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What We Learned from the Spurs loss to the Lakers

The Spurs fought back in the fourth quarter, but the same issues cost them another game.

NBA: Los Angeles Lakers at San Antonio Spurs Daniel Dunn-USA TODAY Sports

For some reason, I spent yesterday afternoon slightly optimistic about this game. I don’t know why; the Spurs have given fans zero reason to believe they’ll win another game anytime soon, with only the law of averages working in their favor right now, but I am a naturally optimistic person and sometimes just can’t help myself. Maybe it was because LeBron James would be out, and that would be the “break” they needed (because absolutely nothing else is going their way).

They almost got another break on the Lakers’ very first offensive possession when Anthony Davis twisted his ankle after attempting a layup. He stayed down for a minute, but as Victor Webamyana did a few nights earlier, he showed resiliency, got up, and kept playing. Good. Davis has had some horrible luck with injuries the last few years, and while I said in yesterday’s preview that the Spurs would take any break they could get, that isn’t the type you want. You’ll take 39-year-old LeBron needing a breather on a SEGABABA after such a crazy, emotional weekend — winning the inaugural In-Season Tournament and watching his son, Bronny, return to play for USC after suffering from cardiac arrest just five months ago — but no one wants to see another player go down with a noncontact injury. I’m glad AD was okay and kept playing.

Back to the Spurs, it didn’t take long into the game for my optimism to wane again. This team continues to just look lost at times. Usually, they at least play a strong first half at home (and you only have to start worrying in the second half), but they just seemed dejected at times. The starters in particular played with seemingly no sense of urgency before Gregg Popovich did a full lineup change, and the Lakers slowly, but surely, built their lead out to 20 in the opening minutes of the fourth quarter.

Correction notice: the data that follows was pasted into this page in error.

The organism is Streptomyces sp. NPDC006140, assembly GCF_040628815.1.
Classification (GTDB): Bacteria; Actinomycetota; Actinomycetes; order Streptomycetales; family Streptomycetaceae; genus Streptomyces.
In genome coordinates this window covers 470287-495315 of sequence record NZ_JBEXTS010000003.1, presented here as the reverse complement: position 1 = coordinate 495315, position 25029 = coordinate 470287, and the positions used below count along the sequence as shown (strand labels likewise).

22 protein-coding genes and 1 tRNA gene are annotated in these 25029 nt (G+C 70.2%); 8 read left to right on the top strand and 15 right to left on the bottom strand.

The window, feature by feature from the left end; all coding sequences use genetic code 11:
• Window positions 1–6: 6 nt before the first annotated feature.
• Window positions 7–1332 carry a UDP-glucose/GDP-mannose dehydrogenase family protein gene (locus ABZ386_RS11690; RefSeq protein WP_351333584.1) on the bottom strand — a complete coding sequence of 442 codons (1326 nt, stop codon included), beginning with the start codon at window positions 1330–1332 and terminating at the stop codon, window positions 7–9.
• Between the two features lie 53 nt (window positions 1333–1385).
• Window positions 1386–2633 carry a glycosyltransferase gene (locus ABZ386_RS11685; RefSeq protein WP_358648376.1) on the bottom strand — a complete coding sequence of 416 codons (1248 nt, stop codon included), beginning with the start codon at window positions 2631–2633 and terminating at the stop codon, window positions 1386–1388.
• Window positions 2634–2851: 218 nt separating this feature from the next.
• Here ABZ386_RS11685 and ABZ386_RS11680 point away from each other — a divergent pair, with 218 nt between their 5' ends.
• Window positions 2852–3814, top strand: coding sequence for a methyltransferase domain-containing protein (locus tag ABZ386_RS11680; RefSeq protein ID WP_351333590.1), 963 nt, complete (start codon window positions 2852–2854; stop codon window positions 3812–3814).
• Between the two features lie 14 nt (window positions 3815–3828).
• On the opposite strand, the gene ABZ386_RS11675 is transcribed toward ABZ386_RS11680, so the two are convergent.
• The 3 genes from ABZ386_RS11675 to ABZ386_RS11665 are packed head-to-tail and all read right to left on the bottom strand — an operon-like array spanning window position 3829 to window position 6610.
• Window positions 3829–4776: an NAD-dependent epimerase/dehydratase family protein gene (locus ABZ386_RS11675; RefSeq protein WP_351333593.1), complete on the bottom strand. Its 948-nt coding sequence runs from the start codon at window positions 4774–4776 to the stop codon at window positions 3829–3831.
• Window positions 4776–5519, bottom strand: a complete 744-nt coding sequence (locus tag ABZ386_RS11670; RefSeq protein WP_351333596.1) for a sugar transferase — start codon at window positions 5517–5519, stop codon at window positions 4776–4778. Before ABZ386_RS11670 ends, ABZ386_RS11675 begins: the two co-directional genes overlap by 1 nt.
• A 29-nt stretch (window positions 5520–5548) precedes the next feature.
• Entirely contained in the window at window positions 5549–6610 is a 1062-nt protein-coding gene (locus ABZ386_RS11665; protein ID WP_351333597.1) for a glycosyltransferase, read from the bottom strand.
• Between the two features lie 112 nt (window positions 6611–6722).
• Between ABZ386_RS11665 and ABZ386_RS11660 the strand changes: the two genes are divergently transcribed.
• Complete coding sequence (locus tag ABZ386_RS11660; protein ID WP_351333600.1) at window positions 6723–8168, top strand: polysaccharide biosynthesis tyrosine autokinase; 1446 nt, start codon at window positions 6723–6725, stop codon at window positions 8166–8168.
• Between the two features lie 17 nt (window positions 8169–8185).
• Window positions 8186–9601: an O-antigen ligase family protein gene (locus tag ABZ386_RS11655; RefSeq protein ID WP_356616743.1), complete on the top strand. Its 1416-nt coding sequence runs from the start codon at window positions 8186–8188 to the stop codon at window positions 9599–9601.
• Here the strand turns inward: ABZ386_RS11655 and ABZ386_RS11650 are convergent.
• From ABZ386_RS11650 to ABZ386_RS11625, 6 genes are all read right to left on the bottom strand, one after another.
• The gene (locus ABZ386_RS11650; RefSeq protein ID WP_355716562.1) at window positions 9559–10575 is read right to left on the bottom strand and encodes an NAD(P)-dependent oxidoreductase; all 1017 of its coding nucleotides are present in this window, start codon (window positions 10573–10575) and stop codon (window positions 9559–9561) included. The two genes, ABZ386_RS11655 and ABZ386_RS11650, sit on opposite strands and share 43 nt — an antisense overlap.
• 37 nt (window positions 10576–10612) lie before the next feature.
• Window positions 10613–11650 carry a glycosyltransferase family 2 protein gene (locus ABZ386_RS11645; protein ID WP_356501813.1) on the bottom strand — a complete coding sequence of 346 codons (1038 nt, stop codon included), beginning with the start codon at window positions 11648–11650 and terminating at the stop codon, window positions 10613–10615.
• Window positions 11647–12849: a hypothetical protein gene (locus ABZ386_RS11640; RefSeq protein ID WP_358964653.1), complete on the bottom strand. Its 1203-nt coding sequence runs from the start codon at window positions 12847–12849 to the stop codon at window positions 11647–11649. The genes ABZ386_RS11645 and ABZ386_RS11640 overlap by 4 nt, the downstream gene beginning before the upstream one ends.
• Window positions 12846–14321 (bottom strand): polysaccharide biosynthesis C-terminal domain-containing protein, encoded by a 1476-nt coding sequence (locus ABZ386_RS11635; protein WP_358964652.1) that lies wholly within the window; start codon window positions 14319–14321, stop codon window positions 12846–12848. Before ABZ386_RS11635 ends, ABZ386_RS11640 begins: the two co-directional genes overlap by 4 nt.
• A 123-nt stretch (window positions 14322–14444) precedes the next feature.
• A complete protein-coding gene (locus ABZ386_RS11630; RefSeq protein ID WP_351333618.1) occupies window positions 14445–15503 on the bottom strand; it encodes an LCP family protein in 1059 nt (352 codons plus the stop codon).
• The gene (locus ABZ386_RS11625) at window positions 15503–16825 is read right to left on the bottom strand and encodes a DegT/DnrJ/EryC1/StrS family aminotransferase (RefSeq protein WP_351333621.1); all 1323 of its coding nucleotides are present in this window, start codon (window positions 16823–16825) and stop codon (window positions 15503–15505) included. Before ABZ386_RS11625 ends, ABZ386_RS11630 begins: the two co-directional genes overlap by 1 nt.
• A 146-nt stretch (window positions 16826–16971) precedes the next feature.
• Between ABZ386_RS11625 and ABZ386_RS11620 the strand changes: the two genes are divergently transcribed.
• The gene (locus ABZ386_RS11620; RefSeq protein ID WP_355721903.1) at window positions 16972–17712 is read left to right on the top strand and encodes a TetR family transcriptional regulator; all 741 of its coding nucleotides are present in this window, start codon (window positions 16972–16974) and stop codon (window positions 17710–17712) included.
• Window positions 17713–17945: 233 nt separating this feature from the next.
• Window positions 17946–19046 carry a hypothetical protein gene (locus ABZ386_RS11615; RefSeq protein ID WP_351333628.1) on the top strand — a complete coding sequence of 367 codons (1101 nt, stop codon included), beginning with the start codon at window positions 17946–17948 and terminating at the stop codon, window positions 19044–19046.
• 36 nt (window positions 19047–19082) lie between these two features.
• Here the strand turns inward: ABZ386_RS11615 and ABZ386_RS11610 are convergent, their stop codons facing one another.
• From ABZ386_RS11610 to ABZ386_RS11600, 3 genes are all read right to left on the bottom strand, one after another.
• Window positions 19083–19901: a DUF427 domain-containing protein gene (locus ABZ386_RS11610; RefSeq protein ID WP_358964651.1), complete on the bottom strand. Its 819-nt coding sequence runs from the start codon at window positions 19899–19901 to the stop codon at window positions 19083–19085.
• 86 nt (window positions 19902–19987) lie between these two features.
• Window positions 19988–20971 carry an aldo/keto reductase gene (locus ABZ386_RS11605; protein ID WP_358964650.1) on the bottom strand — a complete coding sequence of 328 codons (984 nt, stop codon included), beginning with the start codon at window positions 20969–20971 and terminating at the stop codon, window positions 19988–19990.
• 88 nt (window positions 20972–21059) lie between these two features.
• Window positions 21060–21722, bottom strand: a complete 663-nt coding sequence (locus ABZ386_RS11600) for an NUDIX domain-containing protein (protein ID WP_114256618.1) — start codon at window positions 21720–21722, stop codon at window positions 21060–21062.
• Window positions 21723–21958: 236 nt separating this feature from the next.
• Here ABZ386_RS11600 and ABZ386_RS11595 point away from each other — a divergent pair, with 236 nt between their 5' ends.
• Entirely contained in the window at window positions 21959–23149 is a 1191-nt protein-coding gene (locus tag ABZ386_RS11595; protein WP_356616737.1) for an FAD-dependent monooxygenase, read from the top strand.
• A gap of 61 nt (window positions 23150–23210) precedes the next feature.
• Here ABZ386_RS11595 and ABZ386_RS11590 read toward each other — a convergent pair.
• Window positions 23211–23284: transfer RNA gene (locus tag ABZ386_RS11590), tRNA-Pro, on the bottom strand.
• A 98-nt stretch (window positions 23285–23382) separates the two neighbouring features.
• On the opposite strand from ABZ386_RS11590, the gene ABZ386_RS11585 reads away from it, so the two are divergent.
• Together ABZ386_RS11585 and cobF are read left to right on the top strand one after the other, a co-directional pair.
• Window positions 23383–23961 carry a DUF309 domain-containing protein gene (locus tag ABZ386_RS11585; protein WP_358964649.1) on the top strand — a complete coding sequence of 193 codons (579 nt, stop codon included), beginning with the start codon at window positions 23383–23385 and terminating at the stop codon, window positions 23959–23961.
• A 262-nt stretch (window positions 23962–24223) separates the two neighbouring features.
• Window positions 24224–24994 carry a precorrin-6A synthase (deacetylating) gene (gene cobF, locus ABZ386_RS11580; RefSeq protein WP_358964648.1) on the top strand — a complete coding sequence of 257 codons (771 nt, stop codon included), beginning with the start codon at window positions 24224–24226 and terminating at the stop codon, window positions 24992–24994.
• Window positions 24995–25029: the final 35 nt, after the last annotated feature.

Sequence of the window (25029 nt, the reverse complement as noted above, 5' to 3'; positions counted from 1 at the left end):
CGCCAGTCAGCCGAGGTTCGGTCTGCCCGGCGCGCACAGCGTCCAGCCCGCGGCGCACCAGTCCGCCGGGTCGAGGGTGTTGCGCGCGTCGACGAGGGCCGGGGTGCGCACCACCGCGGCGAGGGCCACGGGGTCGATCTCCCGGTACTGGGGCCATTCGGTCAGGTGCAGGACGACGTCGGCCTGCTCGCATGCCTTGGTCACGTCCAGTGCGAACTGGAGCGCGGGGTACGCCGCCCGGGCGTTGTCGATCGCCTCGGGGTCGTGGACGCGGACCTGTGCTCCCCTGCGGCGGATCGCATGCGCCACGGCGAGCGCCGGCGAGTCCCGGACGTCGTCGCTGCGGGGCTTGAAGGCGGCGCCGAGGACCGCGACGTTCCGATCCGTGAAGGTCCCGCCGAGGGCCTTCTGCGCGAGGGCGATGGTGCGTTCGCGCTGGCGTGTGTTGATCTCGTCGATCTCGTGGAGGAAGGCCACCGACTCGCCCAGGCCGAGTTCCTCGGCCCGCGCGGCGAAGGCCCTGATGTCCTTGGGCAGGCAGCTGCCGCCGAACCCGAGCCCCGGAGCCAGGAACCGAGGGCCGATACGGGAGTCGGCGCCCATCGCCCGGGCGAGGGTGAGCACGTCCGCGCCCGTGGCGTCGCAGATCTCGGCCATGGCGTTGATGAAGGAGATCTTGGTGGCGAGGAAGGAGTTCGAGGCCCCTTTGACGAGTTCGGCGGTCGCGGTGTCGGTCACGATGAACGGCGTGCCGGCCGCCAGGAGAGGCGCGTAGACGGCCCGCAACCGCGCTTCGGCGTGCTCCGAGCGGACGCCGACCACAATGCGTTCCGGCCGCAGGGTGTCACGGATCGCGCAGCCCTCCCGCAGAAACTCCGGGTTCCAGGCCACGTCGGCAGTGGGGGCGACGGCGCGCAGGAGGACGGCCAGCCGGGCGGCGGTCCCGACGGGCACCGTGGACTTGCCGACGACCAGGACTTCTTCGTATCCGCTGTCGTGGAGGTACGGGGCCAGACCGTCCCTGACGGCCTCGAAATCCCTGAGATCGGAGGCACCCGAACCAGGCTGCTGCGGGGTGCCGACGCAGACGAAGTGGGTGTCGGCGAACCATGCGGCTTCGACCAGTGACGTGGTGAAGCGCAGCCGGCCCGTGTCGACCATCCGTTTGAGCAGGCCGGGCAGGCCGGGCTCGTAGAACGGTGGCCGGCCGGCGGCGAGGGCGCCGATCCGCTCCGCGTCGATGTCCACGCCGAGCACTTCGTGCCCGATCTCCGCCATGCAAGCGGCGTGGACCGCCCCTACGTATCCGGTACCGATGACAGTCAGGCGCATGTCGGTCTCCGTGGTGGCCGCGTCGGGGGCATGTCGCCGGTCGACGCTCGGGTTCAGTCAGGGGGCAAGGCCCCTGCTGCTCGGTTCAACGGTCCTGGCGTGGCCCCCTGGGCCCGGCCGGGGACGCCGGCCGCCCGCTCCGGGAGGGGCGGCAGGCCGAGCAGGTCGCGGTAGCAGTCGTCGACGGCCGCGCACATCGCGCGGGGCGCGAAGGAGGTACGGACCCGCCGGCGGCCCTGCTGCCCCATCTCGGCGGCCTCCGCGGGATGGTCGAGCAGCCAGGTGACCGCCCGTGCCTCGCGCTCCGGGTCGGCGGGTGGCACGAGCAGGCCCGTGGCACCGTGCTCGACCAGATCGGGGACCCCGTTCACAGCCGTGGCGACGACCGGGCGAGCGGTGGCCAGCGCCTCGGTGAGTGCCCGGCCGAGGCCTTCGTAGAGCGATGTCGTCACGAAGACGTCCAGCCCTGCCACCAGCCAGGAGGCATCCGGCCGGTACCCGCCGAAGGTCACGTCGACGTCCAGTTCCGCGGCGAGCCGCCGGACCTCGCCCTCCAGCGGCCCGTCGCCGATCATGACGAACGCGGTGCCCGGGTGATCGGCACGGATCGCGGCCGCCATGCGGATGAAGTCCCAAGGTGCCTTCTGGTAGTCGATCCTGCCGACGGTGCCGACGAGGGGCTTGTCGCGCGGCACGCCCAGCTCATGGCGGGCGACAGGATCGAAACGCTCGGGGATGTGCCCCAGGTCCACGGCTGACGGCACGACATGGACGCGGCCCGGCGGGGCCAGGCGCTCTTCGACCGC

I was already taking notes for what I wanted to say here, and I was ready to eviscerate them. They showcased some of the laziest passing I’ve ever seen, with the Lakers effortlessly picking off several nonchalant passes in transition and the half-court to just add to the lead. No one outside of Wemby was showing any sense of urgency, and even then, he too had his share of mistakes and carelessness, be it poor shot selection, passing or sticking his hand in the cookie jar instead of playing vertical defense.

Then, the fourth quarter happened. Keldon Johnson woke up and led the charge back against a stunned Lakers team. I learned several weeks ago to refuse to allow myself to believe until the clock struck zero and the Spurs were on top, but even when the Spurs tried to give it back to the Lakers — such as one last lazy pass inside the final 1:30 to give the Lakers a seven-point lead — they kept fighting back. Fourth-quarter Wemby made a return with two huge threes, and they came one missed free throw from him away from tying things up with 21 seconds left. Get those three points back, and maybe things are different.

Was last night’s outcome reason enough to be optimistic going forward? I don’t know. It seems like a different team shows up game-to-game and even quarter-to-quarter, but it’s never the “good” Spurs for long enough or at the right times to win in the end. I’d like to think that fourth quarter was enough of a confidence booster and learning experience that they will carry that effort into the next game, but there’s no telling. At this point, all we can do is the only thing we’ve been doing for the last month: hope that the next game will be the one.

Takeaways

  • What the basketball gods giveth in one game, they take away in another. Hold the Timberwolves and Rockets to well below their season averages? Okay, you can’t score either. Go off offensively against the Hawks, Bulls and Lakers? Goodbye, defense. Oh, you’re hitting threes now? No more twos for you. Actually win the second half by double-digits? Cool, not only do you not get first-half double-digit lead this time, but you’ll actually lose it by more. The Spurs’ inability to put together a solid game on both sides of the ball for an extended period of time is why they’re on such a long losing streak, and it’s truly crazy how things keep working out this way.
  • Wemby had a very good game, scoring 30 points, grabbing 13 rebounds, blocking 6 shots and coming up big in the clutch, but he also got quite the lesson from a veteran Davis, who scored 37 points of his own, used his weight to bully his way down low, and took advantage of Wemby reaching for the ball a few times instead of keeping his hands up to draw fouls, which resulted in his first ever foul-out. These are the best type of games for him to learn and grow, and hopefully he takes the lessons learned into Friday’s game against the same opponent.
  • The NBA TV announcing crew of Channing Frye and Greg Anthony probably had the best explanation yet for why these Spurs are struggling so badly: you simply can’t have a 19-year old rookie as your best player and expect to succeed because that’s too much pressure. It’s the same reason LeBron James and Kevin Durant had almost equally as rough records to start their rookie seasons. Keldon Johnson and Devin Vassell are about as good as Wemby — Vassell should probably be better, but has been inconsistent — but that’s not good enough. Wemby should be their best player in the future, but he needs more help while he’s still growing and learning.